Today’s millennials and Generation Z face starkly different financial realities than their parents did at their age. As a parent of a young adult, how can you help your children understand their financial options to build a foundation for their futures? The first step may be to appreciate where they’re coming from and how their attitudes may differ from yours. Your assumptions about finances based on your experience at their age may no longer hold true. Once you understand your millennial children’s situation, you may better be equipped to help them make sound financial decisions.
Consider these recent findings about millennials and credit from VantageScore Solutions before advising your adult children.
1. Millennials and Gen Z young adults face hurdles when judged by traditional credit scoring methods
Now more than ever, credit scores impact everything from getting an apartment or home, acquiring loans with decent interest rates and more. A poor credit score makes it harder for young adults to get ahead. Because standard credit scoring models assess the length of time credit accounts are maintained and the number of accounts, millennials and their younger siblings are at an immediate disadvantage. It takes longer for them to build a credit history worthy of decent interest rates and large loans such as a home mortgage.
What you can do: Explain that establishing good credit now will increase their ability to borrow later, though it may take a couple of years to establish that history before they’re considered creditworthy of assuming substantial debt such as a mortgage. Help them find a good revolving credit account by checking out sites that assess credit cards in terms of interest rates, annual fee (if any), rewards programs and more.
2. Millennials are averse to debt
Most millennials carry higher amounts of student loan debt than their parents did. As a result, they are reluctant to acquire more debt. For this reason, they may have fewer revolving credit accounts. This behavior is actually smarter and less financially risky on their part, but it results in them having a “thin file,” the term for a history with three or fewer credit accounts. In fact, many thin-file millennials have average income levels and assets similar to their thicker-file counterparts. And because they do have the income, they actually have the capacity to handle new accounts. Fortunately, VantageScore Solutions, a rival to the FICO score, includes trended credit data. According to their recent online article, Millennial Credit Habits: A Major Shift, trended data attributions “change the focus of credit scoring models to better understand actual credit management behaviors over time versus static snapshots.” In other words, it takes into account the typical millennial’s prudent behavior when it comes to acquiring new debt. Lenders with this understanding of the bigger picture will be more likely to give your millennials the opportunity to borrow.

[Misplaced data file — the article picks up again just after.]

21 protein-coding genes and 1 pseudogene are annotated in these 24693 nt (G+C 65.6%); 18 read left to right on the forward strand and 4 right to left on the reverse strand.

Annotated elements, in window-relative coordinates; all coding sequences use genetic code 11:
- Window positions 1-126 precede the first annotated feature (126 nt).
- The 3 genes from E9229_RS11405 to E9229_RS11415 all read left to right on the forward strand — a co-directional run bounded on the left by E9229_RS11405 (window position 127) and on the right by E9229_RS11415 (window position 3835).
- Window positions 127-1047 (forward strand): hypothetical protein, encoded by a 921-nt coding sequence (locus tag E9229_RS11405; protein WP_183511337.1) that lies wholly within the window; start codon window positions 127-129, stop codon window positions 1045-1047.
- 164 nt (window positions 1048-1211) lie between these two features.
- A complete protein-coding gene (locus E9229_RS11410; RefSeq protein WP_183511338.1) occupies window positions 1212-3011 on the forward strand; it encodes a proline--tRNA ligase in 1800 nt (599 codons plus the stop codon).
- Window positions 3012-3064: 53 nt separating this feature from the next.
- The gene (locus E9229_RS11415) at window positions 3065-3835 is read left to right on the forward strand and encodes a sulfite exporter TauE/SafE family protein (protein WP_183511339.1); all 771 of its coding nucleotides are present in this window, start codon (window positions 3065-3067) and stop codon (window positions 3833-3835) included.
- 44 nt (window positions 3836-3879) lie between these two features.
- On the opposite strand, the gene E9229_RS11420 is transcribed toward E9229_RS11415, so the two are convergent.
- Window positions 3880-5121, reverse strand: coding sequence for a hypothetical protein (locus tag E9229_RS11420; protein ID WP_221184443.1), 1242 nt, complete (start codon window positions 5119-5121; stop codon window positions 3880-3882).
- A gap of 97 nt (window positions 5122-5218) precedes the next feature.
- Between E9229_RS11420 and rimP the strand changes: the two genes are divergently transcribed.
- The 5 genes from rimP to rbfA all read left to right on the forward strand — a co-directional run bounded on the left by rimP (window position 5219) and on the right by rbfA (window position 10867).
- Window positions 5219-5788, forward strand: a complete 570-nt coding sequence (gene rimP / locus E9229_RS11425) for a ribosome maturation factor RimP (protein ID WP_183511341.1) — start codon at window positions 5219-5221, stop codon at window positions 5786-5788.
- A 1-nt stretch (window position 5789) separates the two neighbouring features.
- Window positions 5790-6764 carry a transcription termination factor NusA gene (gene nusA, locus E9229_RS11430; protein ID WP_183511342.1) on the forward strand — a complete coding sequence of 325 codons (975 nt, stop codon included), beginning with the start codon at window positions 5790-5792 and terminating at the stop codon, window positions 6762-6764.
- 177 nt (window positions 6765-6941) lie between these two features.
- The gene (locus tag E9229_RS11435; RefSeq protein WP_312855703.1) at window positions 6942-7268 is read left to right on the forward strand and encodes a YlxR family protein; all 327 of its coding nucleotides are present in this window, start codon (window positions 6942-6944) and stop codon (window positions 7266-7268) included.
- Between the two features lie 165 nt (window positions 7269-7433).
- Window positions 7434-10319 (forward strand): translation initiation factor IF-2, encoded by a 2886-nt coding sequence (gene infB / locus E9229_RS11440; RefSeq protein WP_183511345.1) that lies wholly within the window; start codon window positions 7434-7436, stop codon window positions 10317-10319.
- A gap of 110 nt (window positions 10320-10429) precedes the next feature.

What you can do: Tell your adult children to utilize credit in a safe and sound manner, and to apply for new credit carefully in order to build a more robust credit history. Stress that they should never spend more on the card than they can afford. Setting up automatic minimum payments on cards can help them avoid late payments, but also advise that they can — and should — pay more than the minimum each month, and in full whenever possible.
3. Millennials are likely to put off major milestones
Because of millennials’ reluctance to assume debt, they may put off major life events such as buying a home until their student loans are paid off. Recent data from VantageScore “shows (millennials) are writing their own story when it comes to using credit,” says the company’s president, Barrett Burns. Some lenders won’t loan to would-be borrowers with thin credit histories, while others offer them more expensive subprime-like products. But the research found that millennials “are anything but conventional.” VantageScore credit scores, which take these behavioral differences into account, are used by lenders, landlords, utility companies, telecom companies and many others to determine creditworthiness. However, many mortgage lenders may be missing out on thousands of potential clients by relying solely on traditional scoring models.
What you can do: Reassure your adult children that, while some larger life goals may seem out of reach now, their responsible actions such as paying down their student loans will pay off, sooner than they might expect. Encourage them to make more than minimum payments on their student loans to save on interest and eradicate that debt sooner.
So what’s the upshot? While you may be eager to see your adult children settling down in a home filled with grandchildren, they are actually trying hard to put their financial ducks in a row. You can help by advising them on smart tactics to manage their money and improve their credit scores.